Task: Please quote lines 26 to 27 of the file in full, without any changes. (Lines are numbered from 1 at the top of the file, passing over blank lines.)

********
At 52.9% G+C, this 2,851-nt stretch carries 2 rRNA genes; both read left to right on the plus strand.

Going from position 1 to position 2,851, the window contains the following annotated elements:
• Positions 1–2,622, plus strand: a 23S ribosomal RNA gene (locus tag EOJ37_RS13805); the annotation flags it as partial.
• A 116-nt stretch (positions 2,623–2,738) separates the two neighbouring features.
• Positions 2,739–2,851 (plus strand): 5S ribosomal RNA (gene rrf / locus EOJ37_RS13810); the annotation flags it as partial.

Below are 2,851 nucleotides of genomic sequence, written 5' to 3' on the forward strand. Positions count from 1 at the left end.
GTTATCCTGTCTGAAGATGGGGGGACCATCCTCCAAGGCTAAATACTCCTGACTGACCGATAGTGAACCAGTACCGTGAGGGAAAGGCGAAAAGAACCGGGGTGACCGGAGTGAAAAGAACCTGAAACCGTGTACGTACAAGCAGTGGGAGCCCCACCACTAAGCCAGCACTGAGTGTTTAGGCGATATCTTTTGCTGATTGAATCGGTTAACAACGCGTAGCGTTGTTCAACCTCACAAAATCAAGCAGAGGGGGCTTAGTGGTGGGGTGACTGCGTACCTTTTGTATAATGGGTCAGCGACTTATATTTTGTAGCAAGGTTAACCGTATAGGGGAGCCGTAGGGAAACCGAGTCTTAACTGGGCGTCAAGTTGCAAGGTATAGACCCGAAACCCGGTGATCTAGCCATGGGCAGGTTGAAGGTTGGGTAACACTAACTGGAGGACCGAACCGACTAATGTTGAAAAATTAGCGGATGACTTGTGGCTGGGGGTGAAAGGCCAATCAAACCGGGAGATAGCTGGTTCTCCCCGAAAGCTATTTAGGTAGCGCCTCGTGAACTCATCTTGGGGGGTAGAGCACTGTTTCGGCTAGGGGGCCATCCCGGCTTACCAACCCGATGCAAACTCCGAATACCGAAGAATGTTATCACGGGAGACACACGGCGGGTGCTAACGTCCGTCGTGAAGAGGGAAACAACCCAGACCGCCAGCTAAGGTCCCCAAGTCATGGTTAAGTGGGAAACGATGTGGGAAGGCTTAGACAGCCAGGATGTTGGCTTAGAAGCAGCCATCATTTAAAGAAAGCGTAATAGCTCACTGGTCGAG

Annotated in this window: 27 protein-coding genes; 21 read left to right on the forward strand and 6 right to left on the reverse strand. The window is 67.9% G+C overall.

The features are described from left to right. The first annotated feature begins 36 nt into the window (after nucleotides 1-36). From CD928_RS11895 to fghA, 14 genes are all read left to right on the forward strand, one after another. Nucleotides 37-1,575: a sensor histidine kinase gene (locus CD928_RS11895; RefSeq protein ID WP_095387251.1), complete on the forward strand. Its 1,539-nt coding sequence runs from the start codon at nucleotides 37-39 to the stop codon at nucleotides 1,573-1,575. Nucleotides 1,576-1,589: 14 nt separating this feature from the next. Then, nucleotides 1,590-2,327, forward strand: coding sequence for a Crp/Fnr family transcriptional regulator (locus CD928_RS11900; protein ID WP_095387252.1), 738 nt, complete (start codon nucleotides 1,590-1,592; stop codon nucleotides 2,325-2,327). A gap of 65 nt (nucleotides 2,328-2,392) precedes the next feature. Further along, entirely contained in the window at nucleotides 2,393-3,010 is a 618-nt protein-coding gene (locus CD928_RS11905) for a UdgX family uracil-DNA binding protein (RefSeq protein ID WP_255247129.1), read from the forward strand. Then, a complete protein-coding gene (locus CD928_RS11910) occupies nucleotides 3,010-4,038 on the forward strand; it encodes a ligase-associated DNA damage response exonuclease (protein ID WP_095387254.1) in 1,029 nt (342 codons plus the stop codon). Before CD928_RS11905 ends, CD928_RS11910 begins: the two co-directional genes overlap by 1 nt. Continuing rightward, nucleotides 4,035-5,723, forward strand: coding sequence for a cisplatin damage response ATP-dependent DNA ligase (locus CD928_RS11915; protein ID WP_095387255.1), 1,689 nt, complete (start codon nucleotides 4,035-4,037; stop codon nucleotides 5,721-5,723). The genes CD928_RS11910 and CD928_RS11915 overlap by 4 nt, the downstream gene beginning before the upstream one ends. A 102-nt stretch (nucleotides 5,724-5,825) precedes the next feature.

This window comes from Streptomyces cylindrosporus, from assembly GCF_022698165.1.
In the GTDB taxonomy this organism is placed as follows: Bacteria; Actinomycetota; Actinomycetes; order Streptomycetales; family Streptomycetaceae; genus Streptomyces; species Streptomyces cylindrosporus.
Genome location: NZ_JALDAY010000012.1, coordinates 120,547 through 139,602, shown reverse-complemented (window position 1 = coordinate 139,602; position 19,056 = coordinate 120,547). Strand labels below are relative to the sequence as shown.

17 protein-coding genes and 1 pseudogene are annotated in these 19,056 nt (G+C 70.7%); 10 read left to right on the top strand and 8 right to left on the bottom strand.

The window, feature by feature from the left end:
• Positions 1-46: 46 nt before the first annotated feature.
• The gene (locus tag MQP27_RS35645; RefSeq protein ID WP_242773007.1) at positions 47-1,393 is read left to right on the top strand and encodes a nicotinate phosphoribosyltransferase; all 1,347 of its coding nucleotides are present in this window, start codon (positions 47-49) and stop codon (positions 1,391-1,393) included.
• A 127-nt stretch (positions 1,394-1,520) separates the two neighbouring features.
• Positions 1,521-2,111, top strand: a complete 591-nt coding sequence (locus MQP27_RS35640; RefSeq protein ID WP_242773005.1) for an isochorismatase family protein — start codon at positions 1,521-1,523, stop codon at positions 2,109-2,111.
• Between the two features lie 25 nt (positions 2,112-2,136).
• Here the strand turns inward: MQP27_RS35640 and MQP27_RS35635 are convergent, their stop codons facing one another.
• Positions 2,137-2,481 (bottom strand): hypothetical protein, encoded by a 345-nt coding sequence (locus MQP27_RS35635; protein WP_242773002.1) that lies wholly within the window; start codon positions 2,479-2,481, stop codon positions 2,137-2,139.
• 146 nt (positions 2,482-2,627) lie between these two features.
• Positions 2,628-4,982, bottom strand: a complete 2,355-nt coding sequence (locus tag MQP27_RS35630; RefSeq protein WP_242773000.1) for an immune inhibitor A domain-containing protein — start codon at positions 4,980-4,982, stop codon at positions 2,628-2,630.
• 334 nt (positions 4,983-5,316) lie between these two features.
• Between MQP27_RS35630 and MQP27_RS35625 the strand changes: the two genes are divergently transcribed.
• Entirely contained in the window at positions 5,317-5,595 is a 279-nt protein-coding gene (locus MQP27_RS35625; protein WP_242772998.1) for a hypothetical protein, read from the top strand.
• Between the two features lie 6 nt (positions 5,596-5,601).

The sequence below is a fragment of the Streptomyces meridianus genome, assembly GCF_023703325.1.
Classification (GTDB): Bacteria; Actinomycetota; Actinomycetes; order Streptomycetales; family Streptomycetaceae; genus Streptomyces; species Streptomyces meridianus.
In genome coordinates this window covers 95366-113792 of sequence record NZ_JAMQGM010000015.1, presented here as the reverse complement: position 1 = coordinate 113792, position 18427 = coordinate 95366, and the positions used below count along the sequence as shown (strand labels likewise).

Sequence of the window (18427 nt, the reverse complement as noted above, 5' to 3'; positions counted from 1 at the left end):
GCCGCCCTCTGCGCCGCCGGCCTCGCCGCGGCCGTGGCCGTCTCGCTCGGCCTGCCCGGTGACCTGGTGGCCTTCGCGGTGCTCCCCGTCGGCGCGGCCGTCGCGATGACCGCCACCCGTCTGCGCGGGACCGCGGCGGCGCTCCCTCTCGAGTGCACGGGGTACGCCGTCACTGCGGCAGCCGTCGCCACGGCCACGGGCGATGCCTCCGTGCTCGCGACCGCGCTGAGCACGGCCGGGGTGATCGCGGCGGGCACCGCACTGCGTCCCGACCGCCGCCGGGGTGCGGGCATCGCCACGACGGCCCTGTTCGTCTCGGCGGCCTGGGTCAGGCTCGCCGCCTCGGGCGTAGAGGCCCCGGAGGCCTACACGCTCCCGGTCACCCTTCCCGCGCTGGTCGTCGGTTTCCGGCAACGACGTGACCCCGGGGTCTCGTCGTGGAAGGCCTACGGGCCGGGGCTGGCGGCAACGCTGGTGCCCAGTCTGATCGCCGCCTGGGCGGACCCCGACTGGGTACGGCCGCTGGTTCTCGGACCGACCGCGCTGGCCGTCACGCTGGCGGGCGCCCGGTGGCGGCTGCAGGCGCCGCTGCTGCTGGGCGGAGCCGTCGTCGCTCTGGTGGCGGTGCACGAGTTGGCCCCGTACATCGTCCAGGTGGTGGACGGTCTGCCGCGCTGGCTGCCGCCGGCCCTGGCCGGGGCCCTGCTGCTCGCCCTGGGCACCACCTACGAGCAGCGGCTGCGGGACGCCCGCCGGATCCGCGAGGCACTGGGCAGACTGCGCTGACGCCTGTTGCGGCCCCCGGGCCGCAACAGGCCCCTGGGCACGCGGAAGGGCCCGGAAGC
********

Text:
• Entirely contained in the window at positions 5,317-5,595 is a 279-nt protein-coding gene (locus MQP27_RS35625; protein WP_242772998.1) for a hypothetical protein, read from the top strand.
• Between the two features lie 6 nt (positions 5,596-5,601).